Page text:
Rutgers University StudentCPT Debates Corporate/Social Responsibility
On March 5, the StudentCPT chapter of Rutgers University hosted an engaging debate centered on corporate and social responsibility. The following question was posed for discussion: “What is the purpose and responsibility of corporations?” The discussion was directed toward the effects of globalization on Corporate Social Responsibility.
“The objective of the debate was to challenge the basis from which we made our decisions, while at the same time challenging conventional thinking of ethical and moral issues,” said Anthony Perry, Rutgers StudentCPT Chapter President.
Topics included a case study about shoe manufacturer Nike using sweatshops to make their products. Students were highly engaged throughout the debate and the discussion was an excellent step for the Rutgers StudentCPT Chapter toward creating awareness of the professional impact of decisions. Rutgers StudentCPT plans to host similar events in the future.
CPT Workshops Professional Networking at University of Tennessee
Speaking before the University of Tennessee StudentCPT Chapter on March 10, Ronald Taylor, Student Programs & Development Specialist for the Center for the Public Trust, addressed some of the most practical questions for young professionals and students: How can I help others, ask for help and connect people?
The session began with an opportunity for students to practice networking with well-known painter and UT alumnus Carl Hess, who announced a new internship opportunity. Taylor then shared 10 tips for networking followed by an extended lesson on Monchu Networking, a method which maps how to build connections by strategically spending 20 minutes a day helping others grow professionally, asking for help and making new connections.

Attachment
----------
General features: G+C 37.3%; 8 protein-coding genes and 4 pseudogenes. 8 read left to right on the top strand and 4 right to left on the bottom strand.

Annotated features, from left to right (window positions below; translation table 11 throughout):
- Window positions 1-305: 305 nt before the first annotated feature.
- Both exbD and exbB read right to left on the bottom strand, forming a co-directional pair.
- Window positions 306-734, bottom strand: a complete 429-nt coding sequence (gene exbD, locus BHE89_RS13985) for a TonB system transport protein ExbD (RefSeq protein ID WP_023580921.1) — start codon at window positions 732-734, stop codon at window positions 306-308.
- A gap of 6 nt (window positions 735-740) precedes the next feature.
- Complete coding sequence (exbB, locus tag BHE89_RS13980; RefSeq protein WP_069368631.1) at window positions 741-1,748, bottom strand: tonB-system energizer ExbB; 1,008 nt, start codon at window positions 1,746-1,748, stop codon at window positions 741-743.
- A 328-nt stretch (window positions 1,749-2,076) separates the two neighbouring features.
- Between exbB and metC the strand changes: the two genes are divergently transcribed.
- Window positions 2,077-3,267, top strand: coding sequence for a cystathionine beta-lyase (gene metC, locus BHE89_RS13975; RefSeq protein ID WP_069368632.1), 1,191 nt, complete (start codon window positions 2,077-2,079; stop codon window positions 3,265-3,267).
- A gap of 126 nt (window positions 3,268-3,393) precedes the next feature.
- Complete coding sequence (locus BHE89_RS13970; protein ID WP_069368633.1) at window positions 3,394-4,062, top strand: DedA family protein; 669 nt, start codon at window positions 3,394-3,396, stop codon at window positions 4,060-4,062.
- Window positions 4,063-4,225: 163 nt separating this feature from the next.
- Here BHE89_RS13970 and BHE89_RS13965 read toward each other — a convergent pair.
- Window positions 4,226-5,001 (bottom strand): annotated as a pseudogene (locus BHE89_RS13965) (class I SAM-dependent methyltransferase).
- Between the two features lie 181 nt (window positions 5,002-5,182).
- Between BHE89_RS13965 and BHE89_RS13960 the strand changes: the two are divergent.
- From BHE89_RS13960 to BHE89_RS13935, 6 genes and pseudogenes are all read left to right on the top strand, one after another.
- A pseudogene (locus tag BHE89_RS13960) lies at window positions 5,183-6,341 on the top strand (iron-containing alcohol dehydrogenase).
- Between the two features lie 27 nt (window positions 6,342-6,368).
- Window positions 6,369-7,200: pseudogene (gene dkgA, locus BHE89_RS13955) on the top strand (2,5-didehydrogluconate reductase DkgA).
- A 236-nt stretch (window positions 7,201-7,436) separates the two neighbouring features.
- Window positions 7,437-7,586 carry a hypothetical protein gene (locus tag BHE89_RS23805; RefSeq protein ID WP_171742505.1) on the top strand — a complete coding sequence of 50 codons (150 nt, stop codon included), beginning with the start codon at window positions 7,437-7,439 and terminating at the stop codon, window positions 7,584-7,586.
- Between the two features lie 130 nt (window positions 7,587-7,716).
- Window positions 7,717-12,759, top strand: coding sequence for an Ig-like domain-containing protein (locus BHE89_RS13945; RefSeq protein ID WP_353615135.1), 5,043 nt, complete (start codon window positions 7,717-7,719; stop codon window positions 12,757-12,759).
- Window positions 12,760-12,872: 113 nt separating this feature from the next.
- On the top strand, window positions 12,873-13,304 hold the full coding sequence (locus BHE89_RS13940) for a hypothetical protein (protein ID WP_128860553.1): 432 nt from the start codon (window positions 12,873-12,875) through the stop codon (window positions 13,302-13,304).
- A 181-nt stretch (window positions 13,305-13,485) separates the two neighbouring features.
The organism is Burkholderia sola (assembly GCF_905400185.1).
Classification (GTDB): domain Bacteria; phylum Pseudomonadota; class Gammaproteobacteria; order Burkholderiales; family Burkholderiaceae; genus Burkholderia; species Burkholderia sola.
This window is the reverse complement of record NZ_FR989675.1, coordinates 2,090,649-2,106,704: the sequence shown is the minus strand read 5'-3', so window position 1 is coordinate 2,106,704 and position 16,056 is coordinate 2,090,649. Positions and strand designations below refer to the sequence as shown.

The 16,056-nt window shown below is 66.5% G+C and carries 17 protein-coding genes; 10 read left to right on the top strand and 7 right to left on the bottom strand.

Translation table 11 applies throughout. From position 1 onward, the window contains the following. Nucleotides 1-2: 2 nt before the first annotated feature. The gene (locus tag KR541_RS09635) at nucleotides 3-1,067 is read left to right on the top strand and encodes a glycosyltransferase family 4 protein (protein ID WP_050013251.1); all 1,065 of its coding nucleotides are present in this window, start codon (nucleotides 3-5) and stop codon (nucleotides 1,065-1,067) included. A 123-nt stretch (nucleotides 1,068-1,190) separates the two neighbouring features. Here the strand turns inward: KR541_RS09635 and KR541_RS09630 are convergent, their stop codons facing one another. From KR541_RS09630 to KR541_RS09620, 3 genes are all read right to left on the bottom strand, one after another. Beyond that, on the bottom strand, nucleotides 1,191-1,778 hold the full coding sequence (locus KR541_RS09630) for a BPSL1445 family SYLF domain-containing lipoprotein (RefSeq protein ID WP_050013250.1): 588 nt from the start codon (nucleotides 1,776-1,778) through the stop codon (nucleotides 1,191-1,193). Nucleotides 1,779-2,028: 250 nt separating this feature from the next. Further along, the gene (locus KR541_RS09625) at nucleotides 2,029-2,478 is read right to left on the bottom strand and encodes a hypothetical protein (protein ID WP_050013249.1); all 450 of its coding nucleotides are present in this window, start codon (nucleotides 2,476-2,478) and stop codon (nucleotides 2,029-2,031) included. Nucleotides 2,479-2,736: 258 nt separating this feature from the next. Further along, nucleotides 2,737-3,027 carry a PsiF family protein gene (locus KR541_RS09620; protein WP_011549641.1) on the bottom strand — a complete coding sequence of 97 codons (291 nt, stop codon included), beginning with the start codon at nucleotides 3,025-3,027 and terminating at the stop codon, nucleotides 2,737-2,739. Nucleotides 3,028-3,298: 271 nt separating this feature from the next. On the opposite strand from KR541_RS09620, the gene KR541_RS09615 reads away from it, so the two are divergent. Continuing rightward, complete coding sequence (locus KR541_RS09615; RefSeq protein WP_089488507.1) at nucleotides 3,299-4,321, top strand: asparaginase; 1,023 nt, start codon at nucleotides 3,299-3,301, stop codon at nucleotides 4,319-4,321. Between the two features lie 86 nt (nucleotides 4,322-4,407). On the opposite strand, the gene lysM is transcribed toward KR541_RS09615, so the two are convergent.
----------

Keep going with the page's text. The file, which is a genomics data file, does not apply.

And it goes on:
Students found this to be very beneficial as many of them will be graduating in one to two years’ time, and needed further information on how to grow their connections once initial contacts have been made.
Congresswoman Grisham Enlightens UNM Students on Ethical Leadership, Challenges in Politics
At a University of New Mexico March 10 StudentCPT chapter meeting, New Mexico Congresswoman Michele Lujan Grisham initiated a spirited discussion on ethics, politics and the risk areas that pervade in Congress.
Ms. Grisham shared insights about the complexities of ethics rules for elected officials and how they govern many aspects of daily interaction with the public. One of the most difficult areas is fundraising for an election campaign every two years, according to Grisham, where millions of dollars are needed to be a viable candidate.
She said there is much due diligence required in tracking the sources of campaign contributions and expectations of donors. For example, all gifts and food, no matter how small, must be recorded.
Congresswoman Grisham is president of the ‘freshman class’ of this term’s Congress and has already built a reputation for collaboration and reaching across party lines to get work done. She shared that she believes the majority of congressional representatives are ethical and want to do what’s best for their constituents.